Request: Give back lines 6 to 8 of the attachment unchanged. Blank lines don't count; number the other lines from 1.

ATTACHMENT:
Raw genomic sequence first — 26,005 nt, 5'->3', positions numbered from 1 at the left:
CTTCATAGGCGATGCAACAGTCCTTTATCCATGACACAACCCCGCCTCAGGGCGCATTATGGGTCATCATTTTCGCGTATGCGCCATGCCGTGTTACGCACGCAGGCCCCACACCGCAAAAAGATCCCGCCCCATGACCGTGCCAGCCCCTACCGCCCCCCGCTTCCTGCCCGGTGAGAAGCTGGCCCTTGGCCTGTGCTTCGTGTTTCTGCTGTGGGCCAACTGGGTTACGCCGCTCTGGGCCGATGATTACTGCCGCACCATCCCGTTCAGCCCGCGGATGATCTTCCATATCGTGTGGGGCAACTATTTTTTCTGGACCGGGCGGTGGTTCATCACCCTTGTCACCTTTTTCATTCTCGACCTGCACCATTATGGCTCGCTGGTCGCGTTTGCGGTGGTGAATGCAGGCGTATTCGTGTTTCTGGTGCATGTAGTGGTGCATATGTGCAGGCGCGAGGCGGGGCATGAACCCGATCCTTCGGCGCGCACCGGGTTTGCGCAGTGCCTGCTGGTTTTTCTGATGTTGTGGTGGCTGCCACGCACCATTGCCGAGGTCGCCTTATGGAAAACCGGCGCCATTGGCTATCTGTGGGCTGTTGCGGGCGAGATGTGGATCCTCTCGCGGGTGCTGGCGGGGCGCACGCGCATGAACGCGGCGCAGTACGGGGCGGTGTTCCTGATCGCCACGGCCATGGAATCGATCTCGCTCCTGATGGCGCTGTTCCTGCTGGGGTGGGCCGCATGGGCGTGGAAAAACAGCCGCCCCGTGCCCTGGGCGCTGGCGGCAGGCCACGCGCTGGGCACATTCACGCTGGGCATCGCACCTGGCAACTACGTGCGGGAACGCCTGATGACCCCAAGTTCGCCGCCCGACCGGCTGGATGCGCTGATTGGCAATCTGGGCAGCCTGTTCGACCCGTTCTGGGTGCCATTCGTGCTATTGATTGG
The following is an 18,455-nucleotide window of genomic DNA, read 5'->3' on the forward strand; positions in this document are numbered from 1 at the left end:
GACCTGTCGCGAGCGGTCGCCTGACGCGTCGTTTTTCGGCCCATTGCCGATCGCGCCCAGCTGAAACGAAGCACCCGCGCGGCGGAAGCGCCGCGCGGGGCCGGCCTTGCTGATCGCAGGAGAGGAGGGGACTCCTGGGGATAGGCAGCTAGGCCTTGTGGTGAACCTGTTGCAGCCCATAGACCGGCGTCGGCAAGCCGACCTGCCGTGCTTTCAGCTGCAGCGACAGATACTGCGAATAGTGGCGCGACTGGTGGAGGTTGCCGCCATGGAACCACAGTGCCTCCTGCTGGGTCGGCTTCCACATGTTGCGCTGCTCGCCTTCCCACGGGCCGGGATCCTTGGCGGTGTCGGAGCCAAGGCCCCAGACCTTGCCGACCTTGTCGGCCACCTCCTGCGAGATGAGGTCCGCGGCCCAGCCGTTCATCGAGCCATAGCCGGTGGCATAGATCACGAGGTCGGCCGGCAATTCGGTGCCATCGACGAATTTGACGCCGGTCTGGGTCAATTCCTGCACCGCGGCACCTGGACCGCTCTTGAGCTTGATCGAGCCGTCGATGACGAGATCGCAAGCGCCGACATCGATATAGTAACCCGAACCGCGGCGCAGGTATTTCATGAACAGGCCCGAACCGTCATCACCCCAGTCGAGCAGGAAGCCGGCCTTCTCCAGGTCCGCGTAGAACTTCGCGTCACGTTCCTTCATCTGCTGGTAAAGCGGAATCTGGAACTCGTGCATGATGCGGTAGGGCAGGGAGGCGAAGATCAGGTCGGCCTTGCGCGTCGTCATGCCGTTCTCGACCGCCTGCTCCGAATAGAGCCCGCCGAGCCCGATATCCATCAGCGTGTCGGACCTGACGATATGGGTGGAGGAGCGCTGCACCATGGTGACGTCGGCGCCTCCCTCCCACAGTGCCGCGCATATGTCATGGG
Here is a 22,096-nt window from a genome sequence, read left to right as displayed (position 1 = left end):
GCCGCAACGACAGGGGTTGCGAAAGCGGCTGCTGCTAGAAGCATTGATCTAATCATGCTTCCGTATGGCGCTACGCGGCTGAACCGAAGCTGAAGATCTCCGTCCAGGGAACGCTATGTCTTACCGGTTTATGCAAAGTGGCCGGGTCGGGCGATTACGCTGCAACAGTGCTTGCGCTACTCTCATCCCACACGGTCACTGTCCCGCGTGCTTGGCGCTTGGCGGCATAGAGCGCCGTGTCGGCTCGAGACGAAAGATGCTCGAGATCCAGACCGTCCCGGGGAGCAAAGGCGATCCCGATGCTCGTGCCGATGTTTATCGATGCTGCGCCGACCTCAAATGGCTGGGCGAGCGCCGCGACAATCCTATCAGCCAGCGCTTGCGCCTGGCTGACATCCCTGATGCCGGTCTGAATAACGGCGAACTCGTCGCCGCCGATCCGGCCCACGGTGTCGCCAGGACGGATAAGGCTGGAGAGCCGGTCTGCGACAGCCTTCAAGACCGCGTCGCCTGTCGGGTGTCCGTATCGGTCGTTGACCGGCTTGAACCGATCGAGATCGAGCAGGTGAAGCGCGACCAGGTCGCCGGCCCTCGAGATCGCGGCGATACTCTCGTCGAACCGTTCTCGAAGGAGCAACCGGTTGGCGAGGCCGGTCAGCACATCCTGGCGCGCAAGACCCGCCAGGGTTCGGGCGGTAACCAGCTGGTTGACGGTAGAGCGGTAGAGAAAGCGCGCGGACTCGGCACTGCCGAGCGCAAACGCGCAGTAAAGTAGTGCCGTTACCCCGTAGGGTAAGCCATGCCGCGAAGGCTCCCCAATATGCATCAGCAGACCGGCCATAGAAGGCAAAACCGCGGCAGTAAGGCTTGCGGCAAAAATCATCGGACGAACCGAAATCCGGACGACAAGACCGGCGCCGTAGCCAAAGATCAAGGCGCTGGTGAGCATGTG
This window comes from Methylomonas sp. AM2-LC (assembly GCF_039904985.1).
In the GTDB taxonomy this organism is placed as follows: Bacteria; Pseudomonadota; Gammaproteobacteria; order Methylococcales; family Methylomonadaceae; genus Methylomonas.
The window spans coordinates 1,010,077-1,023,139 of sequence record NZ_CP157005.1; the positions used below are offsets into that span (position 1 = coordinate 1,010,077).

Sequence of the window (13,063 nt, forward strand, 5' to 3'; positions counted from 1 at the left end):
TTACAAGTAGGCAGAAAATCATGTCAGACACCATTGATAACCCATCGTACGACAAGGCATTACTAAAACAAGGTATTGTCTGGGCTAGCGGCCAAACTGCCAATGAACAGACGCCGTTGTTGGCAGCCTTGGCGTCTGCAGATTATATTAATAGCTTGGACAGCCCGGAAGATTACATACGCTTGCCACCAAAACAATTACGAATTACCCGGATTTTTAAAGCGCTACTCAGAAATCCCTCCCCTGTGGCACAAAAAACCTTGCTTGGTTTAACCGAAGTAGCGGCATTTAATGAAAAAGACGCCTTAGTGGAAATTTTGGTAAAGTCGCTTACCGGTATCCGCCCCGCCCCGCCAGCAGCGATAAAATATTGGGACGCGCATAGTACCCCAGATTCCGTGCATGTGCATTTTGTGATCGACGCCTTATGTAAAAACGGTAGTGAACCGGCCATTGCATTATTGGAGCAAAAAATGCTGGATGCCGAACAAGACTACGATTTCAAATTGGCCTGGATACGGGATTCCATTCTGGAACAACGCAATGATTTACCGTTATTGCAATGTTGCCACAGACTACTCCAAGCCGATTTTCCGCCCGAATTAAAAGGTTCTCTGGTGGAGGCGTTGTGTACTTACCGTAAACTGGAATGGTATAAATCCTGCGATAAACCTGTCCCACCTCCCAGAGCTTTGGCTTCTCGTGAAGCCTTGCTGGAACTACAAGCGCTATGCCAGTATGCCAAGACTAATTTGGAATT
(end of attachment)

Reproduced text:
GCCGCAACGACAGGGGTTGCGAAAGCGGCTGCTGCTAGAAGCATTGATCTAATCATGCTTCCGTATGGCGCTACGCGGCTGAACCGAAGCTGAAGATCTCCGTCCAGGGAACGCTATGTCTTACCGGTTTATGCAAAGTGGCCGGGTCGGGCGATTACGCTGCAACAGTGCTTGCGCTACTCTCATCCCACACGGTCACTGTCCCGCGTGCTTGGCGCTTGGCGGCATAGAGCGCCGTGTCGGCTCGAGACGAAAGATGCTCGAGATCCAGACCGTCCCGGGGAGCAAAGGCGATCCCGATGCTCGTGCCGATGTTTATCGATGCTGCGCCGACCTCAAATGGCTGGGCGAGCGCCGCGACAATCCTATCAGCCAGCGCTTGCGCCTGGCTGACATCCCTGATGCCGGTCTGAATAACGGCGAACTCGTCGCCGCCGATCCGGCCCACGGTGTCGCCAGGACGGATAAGGCTGGAGAGCCGGTCTGCGACAGCCTTCAAGACCGCGTCGCCTGTCGGGTGTCCGTATCGGTCGTTGACCGGCTTGAACCGATCGAGATCGAGCAGGTGAAGCGCGACCAGGTCGCCGGCCCTCGAGATCGCGGCGATACTCTCGTCGAACCGTTCTCGAAGGAGCAACCGGTTGGCGAGGCCGGTCAGCACATCCTGGCGCGCAAGACCCGCCAGGGTTCGGGCGGTAACCAGCTGGTTGACGGTAGAGCGGTAGAGAAAGCGCGCGGACTCGGCACTGCCGAGCGCAAACGCGCAGTAAAGTAGTGCCGTTACCCCGTAGGGTAAGCCATGCCGCGAAGGCTCCCCAATATGCATCAGCAGACCGGCCATAGAAGGCAAAACCGCGGCAGTAAGGCTTGCGGCAAAAATCATCGGACGAACCGAAATCCGGACGACAAGACCGGCGCCGTAGCCAAAGATCAAGGCGCTGGTGAGCATGTG
This window comes from Methylomonas sp. AM2-LC (assembly GCF_039904985.1).
In the GTDB taxonomy this organism is placed as follows: Bacteria; Pseudomonadota; Gammaproteobacteria; order Methylococcales; family Methylomonadaceae; genus Methylomonas.